You’ve seen our first 2 principles:
Now you’re ready to:
Enhance Your Training Toolbox
In Principle 2, we explained that you want to Look for Your “YES!” and reward it. But you can’t say yes to a behavior that’s not occurring, can you? So how do we get our horse to offer a behavior we want in the first place?
We carefully consider how we can Create an Opportunity for the horse to obtain a reward. When we utilize positive reinforcement (R+), we trigger a horse’s natural seeking system. We tap into their curiosity and desire. Our R+ tools and skills—such as using targets, the reverse round pen, liberty leading, marker signals, counter-conditioning, behavior chains, and backchaining—may seem new and a bit challenging to learn at first, but they give us the means to create behavior we want without pressure, and then the opportunity to reinforce our “Yes.”
We can’t teach you all about how to use these tools and skills in one short article, but the principle Create Opportunity is intended to alert you to the R+ tools that exist and remind you of the reasons we use these tools. There are many creative ways, both on the ground and under saddle, that you can trigger and then reward the behavior you want through desire on the horse’s part. The more you learn about these tools and skills, particularly how to create the behaviors most equestrians want from their horses, the larger your Priority to Positive® training repertoire becomes.
Integrating these new tools into more typical training exercises such as cavaletti increases the possibilities for refining the behavior. And like many traditional tools used in training, such as side reins, most of our R+ tools are intended as early guides that are faded out as the desired behavior is learned fluently.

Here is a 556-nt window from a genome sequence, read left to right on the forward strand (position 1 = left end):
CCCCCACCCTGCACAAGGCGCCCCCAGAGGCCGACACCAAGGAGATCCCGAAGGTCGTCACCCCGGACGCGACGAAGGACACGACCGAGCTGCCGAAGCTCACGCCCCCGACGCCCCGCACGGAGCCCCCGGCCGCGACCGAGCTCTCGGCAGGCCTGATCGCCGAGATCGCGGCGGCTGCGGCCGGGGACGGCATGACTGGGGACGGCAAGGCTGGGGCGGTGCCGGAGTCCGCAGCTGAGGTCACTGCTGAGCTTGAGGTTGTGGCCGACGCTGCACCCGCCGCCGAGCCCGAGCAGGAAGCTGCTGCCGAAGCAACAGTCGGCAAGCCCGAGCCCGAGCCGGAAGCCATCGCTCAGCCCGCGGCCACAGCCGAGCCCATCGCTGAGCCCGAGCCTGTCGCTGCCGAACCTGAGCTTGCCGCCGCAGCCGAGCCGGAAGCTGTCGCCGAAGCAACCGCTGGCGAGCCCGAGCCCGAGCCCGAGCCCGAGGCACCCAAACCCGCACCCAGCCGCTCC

TWO KEY TOOLS
One of the early Priority to Positive® lessons we teach our horses is how to follow a target. The target is a tool that creates motion through the horse seeking for it.
For instance, we can use a target to create upward and downward transitions while teaching the horse to willingly respond to walk, trot, canter, and halt aids. We also can use a target for behaviors like trailer loading, lining up for mounting; going forward, slowing down or halting under saddle; free jumping, holding still for veterinary procedures, and so much more. By using a target, we can create behaviors at liberty without ropes, lines, reins, or pressure. The horse learns the behavior is an opportunity for reward.
As the horse learns to offer a behavior fluently, we can and want to fade the target away until our cue/aid alone triggers the behavior we want. (Read how we use a target to put a leg lift on cue.)
Let’s be honest, we all have body language we use to tell a horse when they’re doing something we don’t like. What we’ve been missing is how to tell your horse without words when they are doing something correctly. You can’t always acknowledge their effort at that moment—or can you?
We use a marker to communicate the message “You’re right!” to our horses. It’s a signal that marks a moment in time and helps a horse associate what they did at that moment with a coming reward. It bridges (connects) the time gap between behavior and reward, and is sometimes called a “bridge signal.”
If you go online and search “positive reinforcement training” you’ll find “clicker training.” This sometimes leads people to think it’s all about the clickers. But this marker signal can be anything the horse can perceive and you can produce consistently: a sound, a touch, or even a light bulb coming on. You can choose what to use as a marker as long as you teach it correctly. With correct and consistent conditioning, you can even use different markers in different contexts, such as a clicker at home and a touch on the withers at competition.